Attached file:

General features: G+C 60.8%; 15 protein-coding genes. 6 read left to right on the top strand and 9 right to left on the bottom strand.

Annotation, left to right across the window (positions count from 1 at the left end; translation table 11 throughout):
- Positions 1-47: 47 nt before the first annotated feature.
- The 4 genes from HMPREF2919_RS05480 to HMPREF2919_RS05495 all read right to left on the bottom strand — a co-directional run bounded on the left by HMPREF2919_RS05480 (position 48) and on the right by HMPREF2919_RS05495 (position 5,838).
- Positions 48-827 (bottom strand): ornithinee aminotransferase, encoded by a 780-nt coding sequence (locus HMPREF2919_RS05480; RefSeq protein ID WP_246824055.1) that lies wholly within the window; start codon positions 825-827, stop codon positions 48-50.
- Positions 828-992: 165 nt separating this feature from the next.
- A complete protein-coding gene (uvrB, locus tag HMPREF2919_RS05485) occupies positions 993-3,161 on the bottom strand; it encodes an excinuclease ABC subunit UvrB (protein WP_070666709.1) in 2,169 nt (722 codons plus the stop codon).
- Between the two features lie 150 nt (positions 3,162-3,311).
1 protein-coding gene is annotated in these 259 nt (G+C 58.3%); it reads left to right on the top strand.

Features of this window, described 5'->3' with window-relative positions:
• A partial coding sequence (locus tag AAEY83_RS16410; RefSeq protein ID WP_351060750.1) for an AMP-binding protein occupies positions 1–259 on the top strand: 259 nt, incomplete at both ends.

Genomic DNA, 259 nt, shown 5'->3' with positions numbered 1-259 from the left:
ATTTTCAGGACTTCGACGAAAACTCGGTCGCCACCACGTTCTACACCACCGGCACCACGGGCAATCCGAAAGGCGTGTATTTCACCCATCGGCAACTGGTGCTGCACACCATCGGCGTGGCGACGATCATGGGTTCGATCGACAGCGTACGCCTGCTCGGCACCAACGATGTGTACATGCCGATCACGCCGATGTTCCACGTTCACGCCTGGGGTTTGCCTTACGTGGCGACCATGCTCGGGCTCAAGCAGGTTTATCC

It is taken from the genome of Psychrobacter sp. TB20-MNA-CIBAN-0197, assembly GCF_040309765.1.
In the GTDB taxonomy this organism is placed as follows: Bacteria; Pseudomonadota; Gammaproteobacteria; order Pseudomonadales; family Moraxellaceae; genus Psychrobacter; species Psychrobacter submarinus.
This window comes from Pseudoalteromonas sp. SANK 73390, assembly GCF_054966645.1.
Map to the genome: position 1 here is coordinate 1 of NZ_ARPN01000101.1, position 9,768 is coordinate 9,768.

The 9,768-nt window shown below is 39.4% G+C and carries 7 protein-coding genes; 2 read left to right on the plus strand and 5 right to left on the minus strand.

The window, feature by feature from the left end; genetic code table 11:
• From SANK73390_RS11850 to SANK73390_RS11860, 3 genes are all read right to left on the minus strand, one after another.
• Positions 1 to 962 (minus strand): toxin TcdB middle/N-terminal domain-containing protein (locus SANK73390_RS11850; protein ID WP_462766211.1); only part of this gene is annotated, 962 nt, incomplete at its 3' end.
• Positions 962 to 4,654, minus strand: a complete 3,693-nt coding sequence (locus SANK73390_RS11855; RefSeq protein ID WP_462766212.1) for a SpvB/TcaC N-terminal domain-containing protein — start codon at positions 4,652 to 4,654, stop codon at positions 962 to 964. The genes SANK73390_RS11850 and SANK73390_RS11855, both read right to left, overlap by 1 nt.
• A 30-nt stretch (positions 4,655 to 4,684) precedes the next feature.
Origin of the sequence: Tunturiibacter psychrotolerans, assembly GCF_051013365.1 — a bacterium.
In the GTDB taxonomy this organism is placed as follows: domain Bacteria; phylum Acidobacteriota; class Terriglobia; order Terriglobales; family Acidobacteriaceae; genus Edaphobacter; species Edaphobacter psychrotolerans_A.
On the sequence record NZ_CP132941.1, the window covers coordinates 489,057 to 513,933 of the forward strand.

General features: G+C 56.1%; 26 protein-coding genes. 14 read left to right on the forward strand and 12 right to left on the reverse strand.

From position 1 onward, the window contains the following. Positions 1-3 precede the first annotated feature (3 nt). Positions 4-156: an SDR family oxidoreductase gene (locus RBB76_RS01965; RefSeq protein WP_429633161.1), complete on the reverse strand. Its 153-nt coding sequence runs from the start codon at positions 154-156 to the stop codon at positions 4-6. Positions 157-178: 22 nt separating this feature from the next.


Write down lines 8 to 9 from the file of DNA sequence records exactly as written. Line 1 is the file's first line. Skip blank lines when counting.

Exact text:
- Between the two features lie 150 nt (positions 3,162-3,311).
1 protein-coding gene is annotated in these 259 nt (G+C 58.3%); it reads left to right on the top strand.